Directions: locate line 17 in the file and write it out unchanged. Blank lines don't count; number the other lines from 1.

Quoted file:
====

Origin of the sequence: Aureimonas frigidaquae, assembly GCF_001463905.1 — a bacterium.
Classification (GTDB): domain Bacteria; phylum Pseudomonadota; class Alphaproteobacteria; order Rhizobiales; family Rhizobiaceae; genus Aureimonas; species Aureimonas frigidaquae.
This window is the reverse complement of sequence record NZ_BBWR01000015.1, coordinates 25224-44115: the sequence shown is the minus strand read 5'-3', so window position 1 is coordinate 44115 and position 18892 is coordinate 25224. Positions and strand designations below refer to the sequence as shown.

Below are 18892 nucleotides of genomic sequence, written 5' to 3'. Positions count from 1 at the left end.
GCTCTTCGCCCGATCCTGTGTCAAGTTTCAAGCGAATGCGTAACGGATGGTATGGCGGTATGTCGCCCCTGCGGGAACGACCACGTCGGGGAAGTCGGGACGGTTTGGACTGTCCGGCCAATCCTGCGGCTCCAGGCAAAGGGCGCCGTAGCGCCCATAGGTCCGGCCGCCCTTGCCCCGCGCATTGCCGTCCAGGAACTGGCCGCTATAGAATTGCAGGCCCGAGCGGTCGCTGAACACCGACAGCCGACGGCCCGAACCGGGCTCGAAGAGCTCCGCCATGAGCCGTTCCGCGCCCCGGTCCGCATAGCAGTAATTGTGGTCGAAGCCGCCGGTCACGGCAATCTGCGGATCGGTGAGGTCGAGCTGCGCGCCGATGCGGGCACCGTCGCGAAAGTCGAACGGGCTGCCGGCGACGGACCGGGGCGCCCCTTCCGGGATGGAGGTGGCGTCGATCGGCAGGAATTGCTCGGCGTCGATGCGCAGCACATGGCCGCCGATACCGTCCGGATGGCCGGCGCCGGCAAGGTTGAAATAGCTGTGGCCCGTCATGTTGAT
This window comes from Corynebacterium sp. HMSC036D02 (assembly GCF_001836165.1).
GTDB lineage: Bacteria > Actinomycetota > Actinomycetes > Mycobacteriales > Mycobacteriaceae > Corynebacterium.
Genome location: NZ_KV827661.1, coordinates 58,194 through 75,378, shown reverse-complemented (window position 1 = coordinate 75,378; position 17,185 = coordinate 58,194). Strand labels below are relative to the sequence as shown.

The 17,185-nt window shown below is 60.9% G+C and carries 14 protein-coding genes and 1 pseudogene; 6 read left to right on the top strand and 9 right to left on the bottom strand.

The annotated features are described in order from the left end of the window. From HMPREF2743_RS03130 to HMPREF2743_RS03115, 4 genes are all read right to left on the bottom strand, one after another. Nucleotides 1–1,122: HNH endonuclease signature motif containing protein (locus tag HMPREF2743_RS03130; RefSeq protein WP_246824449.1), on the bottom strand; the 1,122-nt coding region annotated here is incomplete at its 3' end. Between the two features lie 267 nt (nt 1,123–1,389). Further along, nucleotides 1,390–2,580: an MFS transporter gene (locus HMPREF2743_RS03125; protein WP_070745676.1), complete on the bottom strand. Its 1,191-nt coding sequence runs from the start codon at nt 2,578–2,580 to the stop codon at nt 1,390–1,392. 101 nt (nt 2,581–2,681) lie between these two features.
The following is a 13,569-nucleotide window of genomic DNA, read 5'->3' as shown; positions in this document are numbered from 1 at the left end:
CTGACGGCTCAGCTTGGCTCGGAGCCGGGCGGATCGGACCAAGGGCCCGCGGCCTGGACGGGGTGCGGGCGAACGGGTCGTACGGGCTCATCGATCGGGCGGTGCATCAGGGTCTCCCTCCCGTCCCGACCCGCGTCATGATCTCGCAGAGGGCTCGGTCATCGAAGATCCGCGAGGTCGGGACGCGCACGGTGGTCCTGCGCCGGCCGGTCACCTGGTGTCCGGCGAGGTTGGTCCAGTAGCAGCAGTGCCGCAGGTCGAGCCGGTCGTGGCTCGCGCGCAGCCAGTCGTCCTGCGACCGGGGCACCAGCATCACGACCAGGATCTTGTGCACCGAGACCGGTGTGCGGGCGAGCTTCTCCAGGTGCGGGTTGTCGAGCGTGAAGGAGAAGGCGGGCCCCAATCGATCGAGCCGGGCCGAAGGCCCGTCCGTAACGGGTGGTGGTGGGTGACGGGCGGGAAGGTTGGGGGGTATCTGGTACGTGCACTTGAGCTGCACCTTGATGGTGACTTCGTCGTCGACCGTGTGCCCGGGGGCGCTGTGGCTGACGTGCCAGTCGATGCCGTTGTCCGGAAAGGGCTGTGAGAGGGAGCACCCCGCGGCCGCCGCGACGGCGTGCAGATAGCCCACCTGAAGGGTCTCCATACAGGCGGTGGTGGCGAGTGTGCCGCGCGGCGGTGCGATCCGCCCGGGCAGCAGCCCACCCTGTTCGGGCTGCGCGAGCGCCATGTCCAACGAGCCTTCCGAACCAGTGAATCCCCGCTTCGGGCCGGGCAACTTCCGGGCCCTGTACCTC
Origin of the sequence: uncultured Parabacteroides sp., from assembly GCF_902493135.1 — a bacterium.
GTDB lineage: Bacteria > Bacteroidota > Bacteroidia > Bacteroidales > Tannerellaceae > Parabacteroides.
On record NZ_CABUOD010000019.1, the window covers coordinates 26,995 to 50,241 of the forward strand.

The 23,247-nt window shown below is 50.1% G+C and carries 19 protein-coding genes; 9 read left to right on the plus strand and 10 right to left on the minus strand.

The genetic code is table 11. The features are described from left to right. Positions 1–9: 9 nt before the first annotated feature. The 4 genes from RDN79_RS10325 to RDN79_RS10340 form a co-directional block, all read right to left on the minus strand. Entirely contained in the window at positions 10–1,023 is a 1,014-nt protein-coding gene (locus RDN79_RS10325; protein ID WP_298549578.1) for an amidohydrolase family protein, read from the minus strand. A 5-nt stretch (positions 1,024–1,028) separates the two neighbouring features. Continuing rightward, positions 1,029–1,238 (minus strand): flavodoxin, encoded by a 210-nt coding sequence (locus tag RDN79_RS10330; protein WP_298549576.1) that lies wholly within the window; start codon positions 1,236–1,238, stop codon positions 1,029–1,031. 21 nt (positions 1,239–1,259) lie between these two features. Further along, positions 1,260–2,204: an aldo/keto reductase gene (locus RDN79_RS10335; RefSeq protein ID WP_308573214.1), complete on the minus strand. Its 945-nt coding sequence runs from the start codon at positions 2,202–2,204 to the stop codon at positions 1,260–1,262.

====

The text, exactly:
The genetic code is table 11. The features are described from left to right. Positions 1–9: 9 nt before the first annotated feature. The 4 genes from RDN79_RS10325 to RDN79_RS10340 form a co-directional block, all read right to left on the minus strand. Entirely contained in the window at positions 10–1,023 is a 1,014-nt protein-coding gene (locus RDN79_RS10325; protein ID WP_298549578.1) for an amidohydrolase family protein, read from the minus strand. A 5-nt stretch (positions 1,024–1,028) separates the two neighbouring features. Continuing rightward, positions 1,029–1,238 (minus strand): flavodoxin, encoded by a 210-nt coding sequence (locus tag RDN79_RS10330; protein WP_298549576.1) that lies wholly within the window; start codon positions 1,236–1,238, stop codon positions 1,029–1,031. 21 nt (positions 1,239–1,259) lie between these two features. Further along, positions 1,260–2,204: an aldo/keto reductase gene (locus RDN79_RS10335; RefSeq protein ID WP_308573214.1), complete on the minus strand. Its 945-nt coding sequence runs from the start codon at positions 2,202–2,204 to the stop codon at positions 1,260–1,262.